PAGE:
Joey Calderazzo

One of the finest pianists of his generation, having recorded thirteen albums as a leader, Joey Calderazzo has traveled the road from child prodigy to in-demand session musician to elite member of the finest ensembles in jazz. He’s accompanied the music’s geniuses, from Michael Brecker and Branford Marsalis to Jack DeJohnette and Dave Holland. Throughout his journey, Calderazzo has boldly explored his own psyche and his place in the world, as a composer, improvisor, band member, and leader.

Calderazzo’s long running trio, which recently recorded Live From The Cotton Club Tokyo, Volume I, is his place of relaxation and exploration, where improvisation is key, freedom is the norm, and swing is absolute. Joined by bassist Orlando Le Fleming and drummer Donald Edwards, Calderazzo examines original material and choice cover renditions in a live performance inspired by his prodigiously broad approach to jazz.

Early in his career, after groundbreaking records with saxophone legend Michael Brecker and solo recordings on Blue Note Records, Calderazzo experienced an epiphany that affected his piano playing and compositional direction.

Calderazzo, originally a classical pianist who turned down a scholarship to Berklee College of Music and dropped out of Manhattan School of Music, dove headfirst into the history of jazz piano and its heroes.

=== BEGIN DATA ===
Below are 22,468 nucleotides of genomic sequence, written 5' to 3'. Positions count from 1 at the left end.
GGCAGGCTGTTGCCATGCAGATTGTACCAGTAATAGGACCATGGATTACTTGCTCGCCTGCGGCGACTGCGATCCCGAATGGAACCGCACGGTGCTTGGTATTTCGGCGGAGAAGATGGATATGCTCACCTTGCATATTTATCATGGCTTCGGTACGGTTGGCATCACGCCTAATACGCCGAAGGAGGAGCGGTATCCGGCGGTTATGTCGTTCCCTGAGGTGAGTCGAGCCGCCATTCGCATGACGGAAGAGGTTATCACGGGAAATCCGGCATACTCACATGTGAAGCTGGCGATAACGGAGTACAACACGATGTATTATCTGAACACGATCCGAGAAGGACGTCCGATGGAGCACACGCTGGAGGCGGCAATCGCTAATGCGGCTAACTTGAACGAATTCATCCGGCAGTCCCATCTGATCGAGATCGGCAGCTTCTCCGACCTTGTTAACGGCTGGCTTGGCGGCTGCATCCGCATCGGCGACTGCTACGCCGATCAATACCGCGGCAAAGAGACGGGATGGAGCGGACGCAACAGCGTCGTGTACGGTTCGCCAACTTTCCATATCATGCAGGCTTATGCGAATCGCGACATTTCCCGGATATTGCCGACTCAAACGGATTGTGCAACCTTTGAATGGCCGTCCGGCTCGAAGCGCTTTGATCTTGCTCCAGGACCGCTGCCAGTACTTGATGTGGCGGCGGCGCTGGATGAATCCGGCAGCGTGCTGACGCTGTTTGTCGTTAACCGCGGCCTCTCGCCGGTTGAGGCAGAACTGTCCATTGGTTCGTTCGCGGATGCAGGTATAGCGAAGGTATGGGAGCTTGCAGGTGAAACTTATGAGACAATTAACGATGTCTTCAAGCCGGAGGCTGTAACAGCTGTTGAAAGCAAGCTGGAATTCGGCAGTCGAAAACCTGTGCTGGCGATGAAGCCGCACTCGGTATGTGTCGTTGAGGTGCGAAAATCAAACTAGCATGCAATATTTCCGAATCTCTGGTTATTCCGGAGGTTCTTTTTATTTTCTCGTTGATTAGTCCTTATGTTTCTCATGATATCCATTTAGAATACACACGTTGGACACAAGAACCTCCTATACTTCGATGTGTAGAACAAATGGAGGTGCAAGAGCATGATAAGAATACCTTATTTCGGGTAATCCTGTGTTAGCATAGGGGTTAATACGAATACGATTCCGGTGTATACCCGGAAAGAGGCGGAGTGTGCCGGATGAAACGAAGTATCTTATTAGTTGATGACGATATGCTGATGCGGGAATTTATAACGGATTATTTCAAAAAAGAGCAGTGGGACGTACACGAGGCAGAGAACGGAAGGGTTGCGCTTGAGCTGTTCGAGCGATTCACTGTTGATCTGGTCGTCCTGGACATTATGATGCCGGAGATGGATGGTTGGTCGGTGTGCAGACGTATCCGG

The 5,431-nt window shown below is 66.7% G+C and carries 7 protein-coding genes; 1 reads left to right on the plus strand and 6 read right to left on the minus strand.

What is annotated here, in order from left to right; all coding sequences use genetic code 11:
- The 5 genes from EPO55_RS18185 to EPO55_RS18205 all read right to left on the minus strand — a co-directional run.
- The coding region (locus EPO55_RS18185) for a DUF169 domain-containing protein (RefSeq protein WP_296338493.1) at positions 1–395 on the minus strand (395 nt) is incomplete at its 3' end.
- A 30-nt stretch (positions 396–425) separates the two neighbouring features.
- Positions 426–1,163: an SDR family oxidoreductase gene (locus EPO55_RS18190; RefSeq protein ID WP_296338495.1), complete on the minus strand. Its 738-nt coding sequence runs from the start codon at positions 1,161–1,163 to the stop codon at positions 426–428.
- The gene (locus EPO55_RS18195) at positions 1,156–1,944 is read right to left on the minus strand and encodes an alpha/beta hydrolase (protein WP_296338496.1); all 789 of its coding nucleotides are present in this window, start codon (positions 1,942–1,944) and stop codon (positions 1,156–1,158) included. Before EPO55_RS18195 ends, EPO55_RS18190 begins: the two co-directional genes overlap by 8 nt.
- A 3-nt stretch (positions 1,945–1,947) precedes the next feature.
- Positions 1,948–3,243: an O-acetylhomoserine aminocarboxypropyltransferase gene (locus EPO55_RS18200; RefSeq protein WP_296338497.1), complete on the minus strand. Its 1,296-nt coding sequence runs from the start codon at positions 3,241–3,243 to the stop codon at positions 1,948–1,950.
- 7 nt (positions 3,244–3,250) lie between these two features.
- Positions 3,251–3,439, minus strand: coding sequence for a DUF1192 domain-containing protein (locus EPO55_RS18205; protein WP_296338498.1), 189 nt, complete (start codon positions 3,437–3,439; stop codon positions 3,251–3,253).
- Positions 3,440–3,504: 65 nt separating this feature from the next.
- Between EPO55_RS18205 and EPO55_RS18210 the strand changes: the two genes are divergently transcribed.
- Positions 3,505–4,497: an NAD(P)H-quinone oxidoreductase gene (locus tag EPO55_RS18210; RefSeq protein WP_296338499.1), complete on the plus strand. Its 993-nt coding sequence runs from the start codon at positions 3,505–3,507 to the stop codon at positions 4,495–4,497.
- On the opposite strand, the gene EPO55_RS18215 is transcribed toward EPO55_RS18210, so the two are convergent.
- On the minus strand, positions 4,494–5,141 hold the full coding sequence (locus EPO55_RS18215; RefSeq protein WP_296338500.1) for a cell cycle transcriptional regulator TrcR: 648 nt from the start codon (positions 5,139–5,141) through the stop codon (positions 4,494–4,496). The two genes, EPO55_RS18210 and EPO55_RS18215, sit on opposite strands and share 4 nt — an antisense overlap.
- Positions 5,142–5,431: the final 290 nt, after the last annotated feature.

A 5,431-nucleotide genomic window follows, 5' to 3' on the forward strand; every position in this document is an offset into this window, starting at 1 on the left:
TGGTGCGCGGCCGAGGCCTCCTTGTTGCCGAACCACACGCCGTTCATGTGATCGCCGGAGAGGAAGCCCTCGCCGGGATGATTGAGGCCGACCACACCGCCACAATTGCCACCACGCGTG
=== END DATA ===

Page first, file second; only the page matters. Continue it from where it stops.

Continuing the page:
Calderazzo’s perennial trio has recorded multiple albums, including 1993’s The Traveler (with John Patitucci and Jay Anderson (bass); Peter Erskine and Jeff Hirshfield (drums)), 1997s Simply Music (Sylvain Gagnon, bass; Jeff "Tain" Watts, drums); 1999’s Joey Calderazzo (John Patitucci, bass; Jeff "Tain" Watts, drums); 2011’s Live (Orlando le Fleming, bass; Donald Edwards, drums); and 2015’s Going Home (le Fleming, bass; Adam Cruz, drums). Live from The Cotton Club Tokyo, Volume 1, extends Calderazzo’s relaxed persona and focused musicality.

Micheal Brecker produced Calderazzo’s 1990 Blue Note debut, In The Door, and enlisted the young pianist for every recording thereafter until his untimely death. In 1998, Branford Marsalis asked Calderazzo to join his quartet. Their association continues to this day.

Visit the Jazz Education Abroad website